As Dan Brown and the New Atheists have done; Roland Emmerich compliments Christianity. Roland Emmerich is the director of the new movie 2012.

I must say that the concept of 2012 AD has been fascinating to me for at least as far back as 17 years when I used to do a lot of reading about the Mayans and even made a t-shirt with the numbers 2012 written out in Mayan characters.

Thus, I have known for a long time that as we approached the year 2012 a lot of attention would be drawn to the New Age movement and the occult—all in various forms. I would not even be the least bit surprised if some Christian or another proclaims that Jesus will return in 2012 because this half a verse says this, that obscure reference implies that, add the distance from the Washington Monument to the closest shoe store with the circumference of the Moon and bada bing—oi vey, I can really hear it already.



If you have seen commercials for this movie there is obviously a lot of destruction in view as was the case with Emmerich’s other movies such as “Independence Day,” “Godzilla” and “The Day After Tomorrow.”

When asked “Why do you like killing the world?” he stated, “It makes for a good story.”[1] In his stories he has destroyed the White House twice, “I think my favorite in this one is like the White House destruction.”

The huge statue Christ the Redeemer in Rio de Janeiro, Brazil disintegrates as it falls into pieces which was included in the movie, as Roland Emmerich puts it, “Because I'm against organized religion.”[2]
AMEN to that! Although, I wonder why disorganized religion is any better—probably the appeal of lack of accountability.



Well, if he will destroy a statue of Jesus because he is against organized religion we are surely in for quite a ride: watch out EVERY organized religion, the movie 2012 is sure to crush your sacred symbols!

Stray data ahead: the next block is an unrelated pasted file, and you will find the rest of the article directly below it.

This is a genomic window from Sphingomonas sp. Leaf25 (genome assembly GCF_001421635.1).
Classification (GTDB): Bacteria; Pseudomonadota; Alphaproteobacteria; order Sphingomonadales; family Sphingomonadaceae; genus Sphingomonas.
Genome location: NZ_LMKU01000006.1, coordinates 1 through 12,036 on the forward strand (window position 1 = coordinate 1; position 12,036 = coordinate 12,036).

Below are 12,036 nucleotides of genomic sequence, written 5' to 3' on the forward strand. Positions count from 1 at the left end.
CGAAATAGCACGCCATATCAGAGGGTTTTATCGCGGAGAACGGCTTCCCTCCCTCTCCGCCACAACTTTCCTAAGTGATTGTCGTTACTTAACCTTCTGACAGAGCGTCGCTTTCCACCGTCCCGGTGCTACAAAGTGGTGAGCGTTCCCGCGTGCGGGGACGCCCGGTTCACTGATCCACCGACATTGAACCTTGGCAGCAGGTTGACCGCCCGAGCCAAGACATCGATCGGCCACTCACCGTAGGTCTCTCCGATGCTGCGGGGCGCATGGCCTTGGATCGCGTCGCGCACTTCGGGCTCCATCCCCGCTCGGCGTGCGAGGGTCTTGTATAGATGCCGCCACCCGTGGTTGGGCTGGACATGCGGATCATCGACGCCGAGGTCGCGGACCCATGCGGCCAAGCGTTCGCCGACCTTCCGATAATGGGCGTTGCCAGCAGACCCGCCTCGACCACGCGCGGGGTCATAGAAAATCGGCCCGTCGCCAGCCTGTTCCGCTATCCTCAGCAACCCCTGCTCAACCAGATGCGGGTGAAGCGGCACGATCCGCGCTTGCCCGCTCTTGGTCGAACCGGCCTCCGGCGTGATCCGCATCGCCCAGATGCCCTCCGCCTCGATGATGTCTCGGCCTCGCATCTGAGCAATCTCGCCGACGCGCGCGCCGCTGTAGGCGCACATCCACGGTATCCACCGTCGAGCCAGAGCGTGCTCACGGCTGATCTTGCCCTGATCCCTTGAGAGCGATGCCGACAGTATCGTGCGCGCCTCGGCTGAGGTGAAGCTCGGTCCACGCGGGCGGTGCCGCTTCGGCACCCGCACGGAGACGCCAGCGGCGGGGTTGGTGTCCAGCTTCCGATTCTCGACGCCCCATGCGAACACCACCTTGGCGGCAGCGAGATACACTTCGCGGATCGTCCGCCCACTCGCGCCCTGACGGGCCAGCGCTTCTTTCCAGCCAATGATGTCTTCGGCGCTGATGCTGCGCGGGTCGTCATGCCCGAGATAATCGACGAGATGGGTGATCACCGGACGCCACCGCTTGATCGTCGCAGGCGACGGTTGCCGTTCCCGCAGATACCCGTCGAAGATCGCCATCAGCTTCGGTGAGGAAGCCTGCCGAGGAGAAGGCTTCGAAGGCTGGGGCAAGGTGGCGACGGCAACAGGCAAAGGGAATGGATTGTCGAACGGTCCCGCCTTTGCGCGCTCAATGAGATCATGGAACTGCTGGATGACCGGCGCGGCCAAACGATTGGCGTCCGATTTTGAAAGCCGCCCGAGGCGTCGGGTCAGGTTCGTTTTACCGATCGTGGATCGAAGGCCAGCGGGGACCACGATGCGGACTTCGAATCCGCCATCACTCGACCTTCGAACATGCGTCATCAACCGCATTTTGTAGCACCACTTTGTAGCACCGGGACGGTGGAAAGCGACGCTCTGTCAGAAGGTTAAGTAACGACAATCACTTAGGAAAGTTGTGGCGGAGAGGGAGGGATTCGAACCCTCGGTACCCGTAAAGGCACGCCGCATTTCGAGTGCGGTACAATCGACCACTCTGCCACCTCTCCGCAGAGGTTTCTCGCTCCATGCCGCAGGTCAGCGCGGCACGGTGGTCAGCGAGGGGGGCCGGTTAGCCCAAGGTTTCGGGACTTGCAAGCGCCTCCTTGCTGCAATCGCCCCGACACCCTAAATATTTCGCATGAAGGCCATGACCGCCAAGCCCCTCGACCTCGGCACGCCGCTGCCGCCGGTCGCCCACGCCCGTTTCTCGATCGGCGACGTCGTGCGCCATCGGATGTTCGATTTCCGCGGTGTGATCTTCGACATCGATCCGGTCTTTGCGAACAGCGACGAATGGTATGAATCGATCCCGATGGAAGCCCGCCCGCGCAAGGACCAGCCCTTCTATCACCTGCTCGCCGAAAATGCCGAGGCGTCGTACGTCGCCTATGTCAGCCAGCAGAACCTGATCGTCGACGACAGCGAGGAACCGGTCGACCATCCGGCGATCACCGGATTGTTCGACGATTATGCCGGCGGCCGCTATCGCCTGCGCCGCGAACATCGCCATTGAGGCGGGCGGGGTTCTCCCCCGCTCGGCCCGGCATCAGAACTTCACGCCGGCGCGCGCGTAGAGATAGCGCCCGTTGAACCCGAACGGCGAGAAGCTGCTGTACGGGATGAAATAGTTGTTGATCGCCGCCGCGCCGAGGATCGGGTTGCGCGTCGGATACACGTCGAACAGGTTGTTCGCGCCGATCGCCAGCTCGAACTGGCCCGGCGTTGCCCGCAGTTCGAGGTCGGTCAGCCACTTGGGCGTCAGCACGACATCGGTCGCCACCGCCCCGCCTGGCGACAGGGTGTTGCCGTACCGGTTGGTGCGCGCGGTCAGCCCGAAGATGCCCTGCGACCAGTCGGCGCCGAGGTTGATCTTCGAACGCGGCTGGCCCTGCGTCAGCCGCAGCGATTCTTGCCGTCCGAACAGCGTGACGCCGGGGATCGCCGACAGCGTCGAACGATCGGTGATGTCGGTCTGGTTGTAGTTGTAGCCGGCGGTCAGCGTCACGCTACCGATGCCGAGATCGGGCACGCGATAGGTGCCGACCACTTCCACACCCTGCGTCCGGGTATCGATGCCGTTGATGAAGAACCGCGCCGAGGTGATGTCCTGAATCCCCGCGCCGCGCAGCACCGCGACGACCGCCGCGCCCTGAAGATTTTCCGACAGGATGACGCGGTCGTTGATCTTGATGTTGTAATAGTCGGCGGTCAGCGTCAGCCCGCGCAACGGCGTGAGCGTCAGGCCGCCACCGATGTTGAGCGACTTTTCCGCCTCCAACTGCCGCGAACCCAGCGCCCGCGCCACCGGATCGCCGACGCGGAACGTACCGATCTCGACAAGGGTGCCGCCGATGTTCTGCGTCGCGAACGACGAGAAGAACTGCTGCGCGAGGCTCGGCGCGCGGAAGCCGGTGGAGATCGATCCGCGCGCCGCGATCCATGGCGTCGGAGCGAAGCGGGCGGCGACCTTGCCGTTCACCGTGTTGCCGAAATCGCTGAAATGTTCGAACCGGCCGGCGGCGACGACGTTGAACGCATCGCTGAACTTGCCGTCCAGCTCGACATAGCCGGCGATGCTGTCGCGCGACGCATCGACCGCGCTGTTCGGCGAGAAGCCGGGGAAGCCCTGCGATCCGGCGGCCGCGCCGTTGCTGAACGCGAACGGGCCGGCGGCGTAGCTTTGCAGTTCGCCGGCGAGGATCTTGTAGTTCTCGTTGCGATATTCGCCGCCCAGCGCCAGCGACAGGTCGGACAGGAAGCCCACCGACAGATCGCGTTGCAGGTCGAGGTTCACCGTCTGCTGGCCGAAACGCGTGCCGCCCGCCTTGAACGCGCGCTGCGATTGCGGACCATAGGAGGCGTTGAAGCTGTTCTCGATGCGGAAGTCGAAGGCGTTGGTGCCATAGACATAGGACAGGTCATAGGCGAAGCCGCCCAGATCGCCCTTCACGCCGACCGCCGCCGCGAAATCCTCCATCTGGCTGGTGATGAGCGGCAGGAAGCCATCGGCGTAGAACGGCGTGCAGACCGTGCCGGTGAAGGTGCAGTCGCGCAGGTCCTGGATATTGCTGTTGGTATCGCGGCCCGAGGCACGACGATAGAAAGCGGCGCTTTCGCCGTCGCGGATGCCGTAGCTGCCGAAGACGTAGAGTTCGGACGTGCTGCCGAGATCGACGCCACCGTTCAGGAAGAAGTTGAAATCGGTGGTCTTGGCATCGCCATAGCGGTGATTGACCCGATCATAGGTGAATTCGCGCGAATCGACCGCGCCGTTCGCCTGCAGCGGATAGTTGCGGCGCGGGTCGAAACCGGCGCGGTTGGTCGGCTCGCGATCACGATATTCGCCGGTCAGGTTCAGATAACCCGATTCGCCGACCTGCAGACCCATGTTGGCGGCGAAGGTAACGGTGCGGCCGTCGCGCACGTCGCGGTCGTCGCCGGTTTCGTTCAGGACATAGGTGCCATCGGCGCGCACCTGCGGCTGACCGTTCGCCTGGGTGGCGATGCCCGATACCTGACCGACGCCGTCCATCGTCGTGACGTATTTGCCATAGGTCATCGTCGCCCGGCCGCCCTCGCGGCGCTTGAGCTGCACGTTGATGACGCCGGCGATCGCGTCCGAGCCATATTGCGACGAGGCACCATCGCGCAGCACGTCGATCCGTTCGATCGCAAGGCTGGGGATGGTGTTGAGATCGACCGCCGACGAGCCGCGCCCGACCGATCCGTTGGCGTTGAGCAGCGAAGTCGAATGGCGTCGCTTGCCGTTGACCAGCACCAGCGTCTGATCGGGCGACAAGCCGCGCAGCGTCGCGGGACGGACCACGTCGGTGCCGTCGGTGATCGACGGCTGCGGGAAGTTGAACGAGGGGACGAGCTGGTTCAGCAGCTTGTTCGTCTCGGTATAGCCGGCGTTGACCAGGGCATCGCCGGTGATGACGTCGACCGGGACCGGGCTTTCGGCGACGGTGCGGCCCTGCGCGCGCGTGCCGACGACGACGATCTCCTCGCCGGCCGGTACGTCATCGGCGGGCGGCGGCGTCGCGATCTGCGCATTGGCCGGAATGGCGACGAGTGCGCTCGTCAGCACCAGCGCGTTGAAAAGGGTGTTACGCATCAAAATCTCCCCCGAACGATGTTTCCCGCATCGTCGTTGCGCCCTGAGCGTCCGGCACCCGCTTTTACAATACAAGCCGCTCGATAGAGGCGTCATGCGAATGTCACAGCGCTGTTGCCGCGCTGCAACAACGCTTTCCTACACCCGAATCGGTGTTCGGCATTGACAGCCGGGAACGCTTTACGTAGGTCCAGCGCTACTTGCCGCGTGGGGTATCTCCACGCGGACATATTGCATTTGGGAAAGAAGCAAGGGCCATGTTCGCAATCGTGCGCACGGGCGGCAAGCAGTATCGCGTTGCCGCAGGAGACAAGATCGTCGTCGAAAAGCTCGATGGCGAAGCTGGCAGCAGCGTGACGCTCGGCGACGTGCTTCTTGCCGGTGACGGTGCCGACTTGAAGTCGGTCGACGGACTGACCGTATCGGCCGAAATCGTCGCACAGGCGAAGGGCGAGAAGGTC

By the way; note the obvious in that regardless of the fictional story’s premise he give voice to his personal prejudice.

The Vatican’s Sistine Chapel takes a hit:
I always try to come up with what makes sense for the story, you know?...And it's not only about the destruction. It has to kind of stand for something. One of my favorite pieces of art is Michelangelo's Sistine Chapel: ... God ... reaches out to Adam, and the crack goes through it. It's just an interesting kind of notion.”

And you thought that this was a natural disaster sort of movie. Nay! This is a theological movie or rather, anti-theological.
Incidentally, I wrote a commentary on “The Creation of Adam.”
Let’s see; that is two for (or against) Christianity and zero for anyone else…what is next?

The Vatican is up again as this time St. Peter's Basilica not only goes bye-bye but the massive dome crushes a crowd of churchgoers:
Why ... don't [we] have the church fall on people's head?...The whole Vatican kind of tips and kind of rolls over the people. It said something, because in the story, some people ... believe in praying and prayer, and they pray in front of the church, and it's probably the wrong thing, what they would do in that situation.

Ok, so we are at three anti-Christian and oh yeah, one anti-American. Surely in the name of diversity other religions and governments will get theirs…let us see.

Well, apparently at least one Buddhist monk get it:


Ah, yes, here we go: the Kaaba in Mecca to which Muslims (who are physically capable) are enjoined to travel at least once in their lifetime during the Hajj; what happens to the Kaaba?:
Well, I wanted to do that [destroy it], I have to admit…But my co-writer Harald [Kloser] said, “I will not have a fatwa on my head because of a movie.” And he was right…We have to all, in the western world, think about this. You can actually let Christian symbols fall apart, but if you would do this with [an] Arab symbol, you would have ... a fatwa, and that sounds a little bit like what the state of this world is. So it's just something which I kind of didn't [think] was [an] important element, anyway, in the film, so I kind of left it out.